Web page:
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Organizers elated to produce B.C. Curling Championships in Kamloops amid virus-related restrictions, travel roadblocks

Doug Sarti, communications and marketing manager for Curl BC, used an analogy to explain how difficult it has been to bring forth the B.C. Curling Championships. “It’s kind of like doing a U-turn in an aircraft carrier,” Sarti said.
2022 JAN 4 THOMPSON feat
Karla Thompson of Kamloops is aiming to return to the women's national curling championship.

Doug Sarti, communications and marketing manager for Curl BC, used an analogy to explain how difficult it has been to bring forth the B.C. Curling Championships.

“It’s kind of like doing a U-turn in an aircraft carrier,” Sarti said.

After much pivoting, the ship is finally coming to port.

The Scotties B.C. Women’s Curling Championship and B.C. Men’s Curling Championship will run concurrently from Tuesday (Jan. 4) to Sunday at the Kamloops Curling Club downtown.

No fans will be permitted in the building for the tournament, but they will be able to watch round-robin draws online at and semifinal and final tilts on CHEK-TV and online at

The event is being held without spectators due to COVID-19 restrictions, part of provincial health orders that appeared to nix the event for a second consecutive year when they were issued in mid-December.

All tournaments were to be cancelled because of rising incidence of cases of the Omicron variant of COVID-19, according to the orders.

On Dec. 29, organizers confirmed the tournaments can go ahead because provincial championships that lead to national championships are exempt from the orders, said Sarti.

The on-and-off-again status of the event has made planning tumultuous for organizers such as Linda Bolton and Brenda Nordin, who received a tip of the cap from Sarti.

“We just feel elated with happiness to now be able to sit back and watch our amazing volunteers and team work the jobs they’ve been preparing for for two years,” Nordin said, noting stringent protocols are being followed inside the club.

“It’s disappointing we don’t get to have fans in the stands, but we have amazing sponsors that stuck with us. We are just in awe of the sponsors. We’ve had lots of forks in the road.”

Restrictions were the follow-up haymaker in a one-two punch that included devastation on highways after a mid-November storm walloped southern B.C., making travel for playdowns impossible.

“We had people who were flying, who then cancelled their plane tickets,” Sarti said, noting this year’s provincial championships are open events. “People had to re-buy tickets. Then there’s the whole road problem. There’s COVID. We did lose a couple of teams through that process.”

Twelve men’s rinks and eight women’s teams will compete for the opportunity to represent B.C. at national championships.

The Scotties Tournament of Hearts, the women’s national championship, will run from Jan. 28 to Feb. 6 in Thunder Bay, Ont. The men will toil at the Tim Hortons Brier from March 5 to March 14 in Lethbridge.

There is no shortage of hometown representation at this year’s provincials, which will feature new ice and new rocks in the Kamloops Curling Club.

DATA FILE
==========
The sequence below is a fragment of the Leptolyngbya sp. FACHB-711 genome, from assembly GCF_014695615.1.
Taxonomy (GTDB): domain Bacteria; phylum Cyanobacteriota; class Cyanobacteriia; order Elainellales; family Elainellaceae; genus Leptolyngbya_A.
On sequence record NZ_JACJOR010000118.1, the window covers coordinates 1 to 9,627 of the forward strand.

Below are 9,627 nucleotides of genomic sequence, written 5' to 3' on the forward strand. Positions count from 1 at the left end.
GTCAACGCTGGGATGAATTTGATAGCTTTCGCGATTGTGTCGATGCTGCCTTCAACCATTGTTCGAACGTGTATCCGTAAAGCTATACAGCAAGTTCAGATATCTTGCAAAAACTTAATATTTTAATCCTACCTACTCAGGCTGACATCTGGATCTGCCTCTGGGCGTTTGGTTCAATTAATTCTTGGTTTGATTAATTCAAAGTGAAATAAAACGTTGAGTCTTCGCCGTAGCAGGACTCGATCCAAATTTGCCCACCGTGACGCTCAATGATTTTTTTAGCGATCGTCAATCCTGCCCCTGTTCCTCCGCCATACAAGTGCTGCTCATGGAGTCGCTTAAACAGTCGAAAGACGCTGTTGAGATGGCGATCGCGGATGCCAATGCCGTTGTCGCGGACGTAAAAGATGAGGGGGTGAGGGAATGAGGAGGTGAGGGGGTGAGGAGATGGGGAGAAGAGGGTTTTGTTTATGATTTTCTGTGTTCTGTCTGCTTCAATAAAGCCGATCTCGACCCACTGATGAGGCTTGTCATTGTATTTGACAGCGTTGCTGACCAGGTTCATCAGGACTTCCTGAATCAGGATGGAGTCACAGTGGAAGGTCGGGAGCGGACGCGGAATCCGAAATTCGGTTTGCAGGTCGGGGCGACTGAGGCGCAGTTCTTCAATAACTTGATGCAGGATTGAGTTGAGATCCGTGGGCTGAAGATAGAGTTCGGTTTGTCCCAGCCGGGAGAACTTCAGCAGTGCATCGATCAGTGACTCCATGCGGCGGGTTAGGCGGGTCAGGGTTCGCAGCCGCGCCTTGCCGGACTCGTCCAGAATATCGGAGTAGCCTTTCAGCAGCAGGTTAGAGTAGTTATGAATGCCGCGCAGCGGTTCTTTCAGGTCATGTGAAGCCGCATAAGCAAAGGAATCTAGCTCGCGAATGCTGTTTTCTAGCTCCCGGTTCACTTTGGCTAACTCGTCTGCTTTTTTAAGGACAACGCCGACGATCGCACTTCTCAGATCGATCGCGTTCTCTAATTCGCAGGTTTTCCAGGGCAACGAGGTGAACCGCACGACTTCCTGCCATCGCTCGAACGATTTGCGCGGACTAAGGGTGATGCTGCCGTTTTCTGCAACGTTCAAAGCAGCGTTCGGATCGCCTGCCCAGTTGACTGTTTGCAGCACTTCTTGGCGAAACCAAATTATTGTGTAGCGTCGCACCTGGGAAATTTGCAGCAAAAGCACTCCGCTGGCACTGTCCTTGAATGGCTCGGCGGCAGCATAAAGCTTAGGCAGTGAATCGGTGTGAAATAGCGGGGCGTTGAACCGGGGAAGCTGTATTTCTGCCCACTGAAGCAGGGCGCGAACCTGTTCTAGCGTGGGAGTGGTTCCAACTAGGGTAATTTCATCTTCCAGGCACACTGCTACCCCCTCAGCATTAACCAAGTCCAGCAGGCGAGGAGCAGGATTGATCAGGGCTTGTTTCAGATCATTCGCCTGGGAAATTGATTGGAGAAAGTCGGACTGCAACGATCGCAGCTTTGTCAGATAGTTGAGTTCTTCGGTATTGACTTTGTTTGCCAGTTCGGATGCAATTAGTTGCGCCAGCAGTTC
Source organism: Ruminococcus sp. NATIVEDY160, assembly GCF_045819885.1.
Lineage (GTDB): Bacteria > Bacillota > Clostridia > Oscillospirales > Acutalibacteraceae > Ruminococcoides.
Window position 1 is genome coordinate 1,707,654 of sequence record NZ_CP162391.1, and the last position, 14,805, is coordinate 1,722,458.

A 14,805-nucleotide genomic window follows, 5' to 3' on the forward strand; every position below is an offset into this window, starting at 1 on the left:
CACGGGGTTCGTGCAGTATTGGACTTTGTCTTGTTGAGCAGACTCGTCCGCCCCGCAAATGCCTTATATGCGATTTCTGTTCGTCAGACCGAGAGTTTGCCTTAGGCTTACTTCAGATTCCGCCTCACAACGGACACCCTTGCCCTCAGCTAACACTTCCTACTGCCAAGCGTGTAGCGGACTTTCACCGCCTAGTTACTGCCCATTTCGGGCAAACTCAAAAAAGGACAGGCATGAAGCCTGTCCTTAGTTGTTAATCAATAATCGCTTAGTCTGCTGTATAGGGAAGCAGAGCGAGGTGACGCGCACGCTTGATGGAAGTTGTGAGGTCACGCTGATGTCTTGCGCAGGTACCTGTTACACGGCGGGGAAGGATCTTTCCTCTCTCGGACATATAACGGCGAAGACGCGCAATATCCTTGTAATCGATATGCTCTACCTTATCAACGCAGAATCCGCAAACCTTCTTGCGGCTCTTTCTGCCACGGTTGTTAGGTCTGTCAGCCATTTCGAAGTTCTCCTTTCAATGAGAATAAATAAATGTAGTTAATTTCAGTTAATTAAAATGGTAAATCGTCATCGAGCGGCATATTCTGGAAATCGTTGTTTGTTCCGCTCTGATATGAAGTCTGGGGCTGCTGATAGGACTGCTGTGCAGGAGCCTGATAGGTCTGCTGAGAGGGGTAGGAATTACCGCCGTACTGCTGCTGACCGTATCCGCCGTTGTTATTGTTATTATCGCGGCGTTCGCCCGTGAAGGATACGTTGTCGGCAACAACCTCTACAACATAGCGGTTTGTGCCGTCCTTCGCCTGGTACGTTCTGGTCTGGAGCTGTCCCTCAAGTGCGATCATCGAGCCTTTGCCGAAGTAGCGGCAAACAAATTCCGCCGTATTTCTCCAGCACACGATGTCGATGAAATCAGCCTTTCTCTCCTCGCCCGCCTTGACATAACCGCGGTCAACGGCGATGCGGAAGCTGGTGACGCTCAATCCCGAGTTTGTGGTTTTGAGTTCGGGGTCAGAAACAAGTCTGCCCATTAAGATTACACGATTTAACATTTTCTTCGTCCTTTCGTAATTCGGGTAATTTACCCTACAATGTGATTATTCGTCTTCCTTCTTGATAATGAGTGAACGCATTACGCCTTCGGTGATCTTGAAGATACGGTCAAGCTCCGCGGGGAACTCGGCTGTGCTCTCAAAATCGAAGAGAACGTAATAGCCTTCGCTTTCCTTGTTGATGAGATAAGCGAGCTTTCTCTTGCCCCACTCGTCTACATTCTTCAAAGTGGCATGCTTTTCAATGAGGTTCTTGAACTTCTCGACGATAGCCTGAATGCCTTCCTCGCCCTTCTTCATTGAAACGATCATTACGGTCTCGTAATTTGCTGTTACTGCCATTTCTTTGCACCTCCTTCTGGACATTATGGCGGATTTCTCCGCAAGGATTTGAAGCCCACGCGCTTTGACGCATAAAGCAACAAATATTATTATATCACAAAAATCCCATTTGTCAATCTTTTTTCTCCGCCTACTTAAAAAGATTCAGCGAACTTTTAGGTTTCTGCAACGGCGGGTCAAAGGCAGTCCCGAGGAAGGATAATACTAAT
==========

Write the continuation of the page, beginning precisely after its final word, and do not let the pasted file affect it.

Team Brown of Kamloops, which includes skip Corryn Brown, third Erin Pincott, second Dezaray Hawes and lead Sam Fisher, will be defending its back-to-back titles.

“It’s tough to say we have an advantage because we haven’t been on this ice, either, but I think it’s a comfortable setting for us at the club, so that might be an advantage, but definitely no hometown crowd,” Brown said.

When the provincials were cancelled last year, the Brown rink was chosen to represent B.C. at the 2021 national Scotties, the nod a result of its victory at the 2020 Scotties in Cranbrook, an 8-7 extra ends triumph over Sarah Wark of Abbotsford.

Wark, which bested Brown 7-4 in the 2019 B.C. final in Quesnel, has picked up two Kamloopsians to comprise its front end for this year’s provincial championship — second Karla Thompson and lead Amanda Guido.

“Wark is a strong team and I’m close with Corryn Brown’s team, too,” said Thompson, who skipped a Kamloops rink to victory at the 2016 B.C. Scotties. “I played soccer with the girls in the summer and my kids look up to all four of them, so it’s definitely interesting. It puts my kids in a tricky spot again to choose who they cheer for.”

Kim Slattery, who is from Kamloops, plays lead for the Vancouver-based Sheilla Cowan rink.

Cierra Fisher, Sam Fisher’s sister, rounds out the Kamloops curlers on the women’s side. She will play second for the Taylor Reese-Hansen rink of Victoria.

On the men’s side, Kamloops product Jim Cotter — who has curled at 10 Briers — will skip a Vernon-based rink that includes third Grant Olsen, second Andrew Nerpin and lead Rick Sawatsky. Olsen is from Kamloops.

Mitchell Kopytko will skip a junior Kamloops rink that includes third Calder Fadden, second Coburn Fadden and lead Cooper Fadden. The Fadden brothers — Calder and Cooper are twins — recently moved to Kamloops from Fort McMurray to attend Thompson Rivers University.

Rounding out the local granite throwers on the men’s side is Jared Kolomaya, who will play second for Kelowna-based Team Richard. Kolomaya is married to Sam Fisher.

The women’s final will get underway at 9 a.m. on Sunday, with the men’s gold-medal matchup to follow at 2 p.m.

“Certainly, ticket sales are important, but more than anything, our organizing committee in Kamloops just wanted this to happen,” Sarti said. “Last year got cancelled and it was a terrible disappointment for everybody involved. We’re pulling it off and it’s going to be great to have championship curling back after two years.”